Exploitation of the onion genome to develop breeding tools for resistance against three pathogenectic fungi

The goal of the project is to exploit the recently sequenced genome of onion (Allium cepa) to develop tools for disease resistance breeding.

We will analyse resistance gene sequences in onion and compare them with those of two related Allium species, Allium roylei and A. fistulosum that contain resistance traits to Fusarium, Botrytis or Stemphylium, through bio-informatic analyses of the available onion genome and the generation of new sequence data from resistance gene amplicons. These complementary approaches will generate an inventory of the absence/presence of resistance genes (or gene families) and of their allelic variation.

An interspecific cross population obtained between from a cross A. cepa x F1(A. roylei x A. fistulosum) is available and was used in the past to detect QTLs for resistance to Botrytis leaf blight and Fusarium basal rot. Co-localization and association analyses will be performed of gene sequences emerging from these analyses with QTLs conferring resistance to these fungi, in order to provide molecular markers for breeding programmes. In addition, we will perform transcript analyses of infected onion plants and (partially resistant) interspecific hybrids, to generate insight in resistance mechanisms.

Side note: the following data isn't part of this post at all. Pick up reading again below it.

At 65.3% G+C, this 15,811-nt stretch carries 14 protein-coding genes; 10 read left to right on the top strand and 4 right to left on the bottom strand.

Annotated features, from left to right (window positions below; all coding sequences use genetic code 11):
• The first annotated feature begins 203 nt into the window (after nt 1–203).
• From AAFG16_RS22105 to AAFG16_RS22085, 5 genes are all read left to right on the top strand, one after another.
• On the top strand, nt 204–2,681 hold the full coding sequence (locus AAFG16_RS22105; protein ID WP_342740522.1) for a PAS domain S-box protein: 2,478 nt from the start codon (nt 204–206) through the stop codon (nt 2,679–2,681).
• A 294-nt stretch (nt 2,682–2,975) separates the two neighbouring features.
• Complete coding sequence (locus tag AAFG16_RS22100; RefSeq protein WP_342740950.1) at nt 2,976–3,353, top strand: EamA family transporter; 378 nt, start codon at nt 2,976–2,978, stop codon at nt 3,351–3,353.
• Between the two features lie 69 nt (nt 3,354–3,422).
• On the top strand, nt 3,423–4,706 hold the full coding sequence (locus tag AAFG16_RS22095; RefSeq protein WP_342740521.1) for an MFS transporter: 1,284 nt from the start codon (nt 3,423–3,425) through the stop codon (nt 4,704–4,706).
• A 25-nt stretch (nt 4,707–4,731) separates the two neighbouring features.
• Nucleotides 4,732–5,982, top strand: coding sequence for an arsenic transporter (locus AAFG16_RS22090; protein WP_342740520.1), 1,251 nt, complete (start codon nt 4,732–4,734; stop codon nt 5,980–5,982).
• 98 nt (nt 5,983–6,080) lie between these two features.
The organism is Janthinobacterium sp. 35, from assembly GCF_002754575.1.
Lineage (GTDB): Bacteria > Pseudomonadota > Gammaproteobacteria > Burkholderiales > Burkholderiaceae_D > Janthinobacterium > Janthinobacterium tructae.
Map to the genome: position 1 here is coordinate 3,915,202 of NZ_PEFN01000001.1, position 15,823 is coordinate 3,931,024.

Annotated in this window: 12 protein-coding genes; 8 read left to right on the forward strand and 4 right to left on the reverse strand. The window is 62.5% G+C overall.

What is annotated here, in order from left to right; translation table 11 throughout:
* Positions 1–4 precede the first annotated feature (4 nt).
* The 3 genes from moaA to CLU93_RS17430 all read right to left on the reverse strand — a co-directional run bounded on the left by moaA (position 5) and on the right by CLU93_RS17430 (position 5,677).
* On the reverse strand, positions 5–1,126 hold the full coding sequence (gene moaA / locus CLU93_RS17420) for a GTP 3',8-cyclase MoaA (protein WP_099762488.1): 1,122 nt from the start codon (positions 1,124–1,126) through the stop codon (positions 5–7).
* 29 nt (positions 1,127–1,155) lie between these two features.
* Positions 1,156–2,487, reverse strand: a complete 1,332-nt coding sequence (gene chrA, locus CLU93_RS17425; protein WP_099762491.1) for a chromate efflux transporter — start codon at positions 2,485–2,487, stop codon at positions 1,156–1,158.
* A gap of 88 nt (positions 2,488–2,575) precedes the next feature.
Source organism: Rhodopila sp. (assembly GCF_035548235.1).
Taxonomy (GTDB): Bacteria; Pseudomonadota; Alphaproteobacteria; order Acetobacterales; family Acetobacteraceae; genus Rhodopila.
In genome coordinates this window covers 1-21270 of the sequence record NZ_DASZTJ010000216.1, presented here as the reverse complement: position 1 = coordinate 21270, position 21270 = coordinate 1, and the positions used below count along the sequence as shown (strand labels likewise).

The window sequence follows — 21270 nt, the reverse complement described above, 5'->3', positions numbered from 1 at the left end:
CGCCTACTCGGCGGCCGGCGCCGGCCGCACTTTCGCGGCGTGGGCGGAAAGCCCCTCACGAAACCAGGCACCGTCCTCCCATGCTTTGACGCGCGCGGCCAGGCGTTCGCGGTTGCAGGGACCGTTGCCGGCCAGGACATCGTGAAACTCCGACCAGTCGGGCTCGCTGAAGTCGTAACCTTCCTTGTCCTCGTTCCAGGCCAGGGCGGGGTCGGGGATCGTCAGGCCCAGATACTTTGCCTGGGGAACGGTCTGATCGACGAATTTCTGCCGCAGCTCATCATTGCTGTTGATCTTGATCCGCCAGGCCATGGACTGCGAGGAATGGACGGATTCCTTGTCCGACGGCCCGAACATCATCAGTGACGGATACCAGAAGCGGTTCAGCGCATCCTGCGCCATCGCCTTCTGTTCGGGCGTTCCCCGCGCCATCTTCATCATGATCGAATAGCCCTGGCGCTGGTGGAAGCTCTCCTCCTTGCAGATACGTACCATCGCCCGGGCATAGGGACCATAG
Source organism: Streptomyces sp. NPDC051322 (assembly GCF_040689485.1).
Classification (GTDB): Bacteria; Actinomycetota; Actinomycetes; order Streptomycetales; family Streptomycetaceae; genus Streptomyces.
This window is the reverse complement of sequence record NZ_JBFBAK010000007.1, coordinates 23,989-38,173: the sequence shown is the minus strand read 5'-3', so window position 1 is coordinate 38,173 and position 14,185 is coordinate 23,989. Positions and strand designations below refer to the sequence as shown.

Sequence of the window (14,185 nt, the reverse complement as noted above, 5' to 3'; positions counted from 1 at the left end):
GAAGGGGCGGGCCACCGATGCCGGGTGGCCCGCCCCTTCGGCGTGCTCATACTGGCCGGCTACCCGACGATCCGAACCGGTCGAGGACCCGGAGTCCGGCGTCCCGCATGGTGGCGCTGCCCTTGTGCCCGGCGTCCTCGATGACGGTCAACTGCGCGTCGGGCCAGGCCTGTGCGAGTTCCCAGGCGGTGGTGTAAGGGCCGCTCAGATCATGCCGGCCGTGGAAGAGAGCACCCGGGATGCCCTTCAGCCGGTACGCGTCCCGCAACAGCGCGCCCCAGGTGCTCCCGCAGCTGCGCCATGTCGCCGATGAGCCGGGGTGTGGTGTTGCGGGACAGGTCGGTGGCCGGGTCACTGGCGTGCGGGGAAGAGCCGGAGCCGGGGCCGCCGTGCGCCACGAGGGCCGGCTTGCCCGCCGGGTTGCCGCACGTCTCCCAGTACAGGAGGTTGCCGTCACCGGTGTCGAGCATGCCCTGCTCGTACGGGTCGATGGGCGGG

Companies will use the developed plant materials for validation of resistance and for performing further crosses to introgress disease resistance into onion. The project will form an example to demonstrate how a genome sequence of an outbreeding crop may be used to screen for useful genetic variation in wild relatives, and how tools such as markers can be generated to speed up the introgression and selection steps and make them more precise.